2. Consider the impact of gift restrictions on the donor’s charitable deduction.16 The opportunity to receive a charitable income, gift and/or estate tax deduction may motivate a collector to donate artwork to a tax-exempt organization. However, the donor should keep in mind that gift restrictions may result in a reduction of the valuation of the charitable deduction that accompanies the gift or bequest. In one case, a collector couple contributed 148 paintings to 22 tax-exempt organizations, including museums and universities. Accompanying each gift was the restriction that the painting could not be sold or disposed of for a 3-year period. Although the Tax Court permitted the collectors to take a charitable income tax deduction for their contributions to the tax-exempt organizations, it determined that the restriction “certainly had an adverse effect on fair market value.”17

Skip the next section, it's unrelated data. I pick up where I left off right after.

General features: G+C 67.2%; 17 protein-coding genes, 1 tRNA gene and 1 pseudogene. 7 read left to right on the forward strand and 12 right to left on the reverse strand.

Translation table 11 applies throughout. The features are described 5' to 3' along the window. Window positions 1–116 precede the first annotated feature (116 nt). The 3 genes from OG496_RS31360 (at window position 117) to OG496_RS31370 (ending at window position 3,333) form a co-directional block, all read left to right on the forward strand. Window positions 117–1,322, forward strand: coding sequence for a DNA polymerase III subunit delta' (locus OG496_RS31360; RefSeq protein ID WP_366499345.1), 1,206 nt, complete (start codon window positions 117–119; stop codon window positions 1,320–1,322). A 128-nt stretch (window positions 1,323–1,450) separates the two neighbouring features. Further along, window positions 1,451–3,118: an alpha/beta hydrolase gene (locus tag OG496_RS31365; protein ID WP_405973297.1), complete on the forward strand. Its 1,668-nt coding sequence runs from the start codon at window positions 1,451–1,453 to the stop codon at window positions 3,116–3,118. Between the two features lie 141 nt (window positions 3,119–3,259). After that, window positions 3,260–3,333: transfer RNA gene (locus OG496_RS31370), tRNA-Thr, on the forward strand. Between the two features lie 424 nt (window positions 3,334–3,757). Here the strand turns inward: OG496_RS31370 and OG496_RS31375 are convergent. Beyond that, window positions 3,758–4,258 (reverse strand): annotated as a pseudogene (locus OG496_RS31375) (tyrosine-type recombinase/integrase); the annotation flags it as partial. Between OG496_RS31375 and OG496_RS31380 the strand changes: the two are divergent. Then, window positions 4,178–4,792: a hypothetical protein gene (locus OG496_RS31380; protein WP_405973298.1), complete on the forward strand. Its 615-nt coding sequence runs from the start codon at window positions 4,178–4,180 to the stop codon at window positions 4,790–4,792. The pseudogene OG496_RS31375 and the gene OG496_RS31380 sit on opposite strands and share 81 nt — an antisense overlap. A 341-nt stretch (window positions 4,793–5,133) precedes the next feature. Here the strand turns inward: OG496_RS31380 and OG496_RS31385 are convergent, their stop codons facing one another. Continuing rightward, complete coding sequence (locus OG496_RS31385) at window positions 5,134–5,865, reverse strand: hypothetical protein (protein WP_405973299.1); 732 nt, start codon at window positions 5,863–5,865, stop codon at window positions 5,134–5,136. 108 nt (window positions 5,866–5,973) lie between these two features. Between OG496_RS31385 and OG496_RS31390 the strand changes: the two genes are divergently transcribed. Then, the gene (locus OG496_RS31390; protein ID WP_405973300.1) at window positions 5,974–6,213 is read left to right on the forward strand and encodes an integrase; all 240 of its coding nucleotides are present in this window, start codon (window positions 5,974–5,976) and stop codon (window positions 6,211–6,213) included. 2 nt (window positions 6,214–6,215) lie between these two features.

In the case of an estate’s ability to take a charitable estate tax deduction for the bequest of artwork accompanied by restrictions, the Internal Revenue Service has indicated that in determining the extent of an estate’s charitable deduction versus the value of the property passing to the donee institution, it will take into account numerous factors, including whether: (1) the donee can be divested of its ownership of the collection; (2) works in the collection can be sold and the types of limitations on the sales of works of art in the collection; and (3) the donee institution may freely loan artworks to others.18